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View Full Version : A trigger that does not like the cold


toasty
February 16, 2012, 01:39 AM
I recently acquired an old Ruger 44 mag semiautomatic carbine (made in 1963). It works like a charm in warm weather, say above 50 deg F, however, as the weather cools, the trigger becomes progressively harder to pull. Below 30 deg F it is nearly impossible to fire. However, it returns to normal if the rifle warms back up.

Would this be a problem that can be corrected by cleaning do you think, or is this more likely to be a mechanical problem?

Ruger literature strongly advises against dissassembly of the trigger mechanism, so I have not yet attempted that. (Believe me, if the trigger mechanism is more tricky than the rest of the rifle, I may not want to).

As a newcomer to this forum, I can tell that some of you have tremendous experience with firearms. For myself, I have 50 years of hunting experience, but aside from cleaning my guns, I have never messed with the trigger assemblies.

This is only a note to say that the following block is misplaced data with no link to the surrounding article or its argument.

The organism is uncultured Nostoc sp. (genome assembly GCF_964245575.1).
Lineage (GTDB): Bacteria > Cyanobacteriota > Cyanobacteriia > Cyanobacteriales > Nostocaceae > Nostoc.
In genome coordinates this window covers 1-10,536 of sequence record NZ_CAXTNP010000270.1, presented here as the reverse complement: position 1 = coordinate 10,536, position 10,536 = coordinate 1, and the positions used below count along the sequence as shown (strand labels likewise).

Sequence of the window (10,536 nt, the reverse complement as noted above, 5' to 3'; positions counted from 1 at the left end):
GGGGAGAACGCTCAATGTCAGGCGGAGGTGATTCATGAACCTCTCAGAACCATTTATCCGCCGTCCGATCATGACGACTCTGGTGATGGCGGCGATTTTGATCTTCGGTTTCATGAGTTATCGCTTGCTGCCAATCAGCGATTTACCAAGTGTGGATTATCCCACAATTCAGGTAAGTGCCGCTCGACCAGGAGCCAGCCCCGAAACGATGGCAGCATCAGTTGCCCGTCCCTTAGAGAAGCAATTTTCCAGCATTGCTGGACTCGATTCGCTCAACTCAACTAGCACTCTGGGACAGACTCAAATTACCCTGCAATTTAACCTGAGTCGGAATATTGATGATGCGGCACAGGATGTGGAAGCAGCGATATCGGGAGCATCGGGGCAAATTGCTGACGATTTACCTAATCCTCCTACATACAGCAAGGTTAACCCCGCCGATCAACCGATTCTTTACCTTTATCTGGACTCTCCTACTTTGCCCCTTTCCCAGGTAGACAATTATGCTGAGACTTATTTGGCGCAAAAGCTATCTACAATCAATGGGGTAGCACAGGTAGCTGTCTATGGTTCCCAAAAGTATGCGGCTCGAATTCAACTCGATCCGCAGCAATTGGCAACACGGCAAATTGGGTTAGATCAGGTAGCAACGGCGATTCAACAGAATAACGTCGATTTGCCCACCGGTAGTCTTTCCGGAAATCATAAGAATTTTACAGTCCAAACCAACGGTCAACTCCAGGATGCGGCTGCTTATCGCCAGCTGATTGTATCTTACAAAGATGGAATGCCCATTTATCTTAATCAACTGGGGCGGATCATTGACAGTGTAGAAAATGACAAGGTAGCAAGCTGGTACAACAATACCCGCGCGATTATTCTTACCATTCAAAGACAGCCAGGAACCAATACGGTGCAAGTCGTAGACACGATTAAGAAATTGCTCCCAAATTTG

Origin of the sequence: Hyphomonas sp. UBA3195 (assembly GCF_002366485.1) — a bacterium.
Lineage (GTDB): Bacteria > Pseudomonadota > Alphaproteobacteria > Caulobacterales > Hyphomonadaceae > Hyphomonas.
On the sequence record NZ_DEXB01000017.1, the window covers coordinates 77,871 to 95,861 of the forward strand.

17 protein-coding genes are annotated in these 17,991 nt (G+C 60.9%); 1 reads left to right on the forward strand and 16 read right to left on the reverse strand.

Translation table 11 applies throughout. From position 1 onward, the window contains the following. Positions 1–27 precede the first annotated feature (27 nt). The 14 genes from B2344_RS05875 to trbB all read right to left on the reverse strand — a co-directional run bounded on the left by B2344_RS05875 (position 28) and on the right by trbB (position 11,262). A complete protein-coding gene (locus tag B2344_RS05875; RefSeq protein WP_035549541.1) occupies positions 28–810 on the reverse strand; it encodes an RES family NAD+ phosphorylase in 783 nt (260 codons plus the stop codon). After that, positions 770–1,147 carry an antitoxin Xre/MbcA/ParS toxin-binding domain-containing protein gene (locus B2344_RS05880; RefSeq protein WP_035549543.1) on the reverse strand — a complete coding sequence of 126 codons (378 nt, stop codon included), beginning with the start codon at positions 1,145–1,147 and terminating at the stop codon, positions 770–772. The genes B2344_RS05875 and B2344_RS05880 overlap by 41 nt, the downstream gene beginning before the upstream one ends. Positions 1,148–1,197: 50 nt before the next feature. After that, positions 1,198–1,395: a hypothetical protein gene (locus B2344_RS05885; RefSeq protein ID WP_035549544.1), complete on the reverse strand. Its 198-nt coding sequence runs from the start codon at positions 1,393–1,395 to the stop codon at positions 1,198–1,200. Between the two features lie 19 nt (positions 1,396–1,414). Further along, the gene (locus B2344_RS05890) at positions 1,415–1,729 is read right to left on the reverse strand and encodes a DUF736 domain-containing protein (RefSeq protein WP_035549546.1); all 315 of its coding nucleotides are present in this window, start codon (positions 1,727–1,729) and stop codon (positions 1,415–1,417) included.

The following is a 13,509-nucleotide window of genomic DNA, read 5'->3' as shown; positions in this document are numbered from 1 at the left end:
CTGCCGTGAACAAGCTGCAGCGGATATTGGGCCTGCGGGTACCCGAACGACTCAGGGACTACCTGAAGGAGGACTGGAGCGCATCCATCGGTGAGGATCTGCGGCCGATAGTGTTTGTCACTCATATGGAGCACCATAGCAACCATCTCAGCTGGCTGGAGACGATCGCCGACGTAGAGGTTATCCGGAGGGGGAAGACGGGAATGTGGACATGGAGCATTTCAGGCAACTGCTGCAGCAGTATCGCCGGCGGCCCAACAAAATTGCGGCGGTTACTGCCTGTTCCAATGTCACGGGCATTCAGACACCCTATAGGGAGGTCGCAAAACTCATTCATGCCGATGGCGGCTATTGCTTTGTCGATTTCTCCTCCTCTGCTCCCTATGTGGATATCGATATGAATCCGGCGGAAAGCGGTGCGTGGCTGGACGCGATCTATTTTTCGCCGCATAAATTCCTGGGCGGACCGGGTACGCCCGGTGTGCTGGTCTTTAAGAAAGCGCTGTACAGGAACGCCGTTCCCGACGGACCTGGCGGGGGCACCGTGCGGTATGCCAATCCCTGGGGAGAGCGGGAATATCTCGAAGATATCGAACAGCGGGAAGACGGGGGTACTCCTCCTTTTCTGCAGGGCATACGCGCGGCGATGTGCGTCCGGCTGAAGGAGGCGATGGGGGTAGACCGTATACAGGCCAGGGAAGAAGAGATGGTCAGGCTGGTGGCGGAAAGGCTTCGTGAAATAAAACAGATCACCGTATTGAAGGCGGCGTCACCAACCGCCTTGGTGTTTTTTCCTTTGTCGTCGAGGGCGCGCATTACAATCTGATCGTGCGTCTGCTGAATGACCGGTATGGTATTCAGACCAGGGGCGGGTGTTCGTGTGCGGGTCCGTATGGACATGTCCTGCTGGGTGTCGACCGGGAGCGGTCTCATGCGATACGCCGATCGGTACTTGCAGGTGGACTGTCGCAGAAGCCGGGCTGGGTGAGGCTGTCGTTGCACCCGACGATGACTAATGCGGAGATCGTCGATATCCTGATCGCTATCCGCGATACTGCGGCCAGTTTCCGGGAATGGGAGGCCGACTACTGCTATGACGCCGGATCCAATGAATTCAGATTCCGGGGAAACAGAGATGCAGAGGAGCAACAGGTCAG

Thanks for any suggestions...

Scorch
February 16, 2012, 02:49 AM
Yes, cleaning will solve this. No, you do not need to disassemble the trigger mechanism to do it. Either soak it liberally with a good gun solvent like Hoppes #9, or get some GunScrubber and hose it out. Don't forget a few drops of light oil afterwards if you use GunScrubber.

Goatwhiskers
February 16, 2012, 08:39 AM
For what it's worth, you do not, repeat: do not want to disassemble the trigger group. I had one brought in that the owner had completely taken apart the entire gun for me to put back together. Life got real interesting. Goat

triggerman770
February 19, 2012, 12:13 PM
and use a very light oil 10W or less. heavy oils tend to gum up the fire control group

brickeyee
February 19, 2012, 02:28 PM
heavy oils tend to gum up the fire control group

And produce symptoms like those you describe.

Lighter fluid is also good for cleaning triggers, and leaves enough residue behind to prevent rusting usually.

William T. Watts
February 19, 2012, 09:07 PM
soak it in paint thinner (mineral spirits), use compressed air to blow the excess thinner off, there is no reason to oil the trigger assembly because the mineral spirits has oil in it. What is left on the trigger assembly is sufficent lubrication.. More triggers are mess up by oiling plus oil attracts dirt to gum up a trigger, additionally when temps drop the oil thickens.. William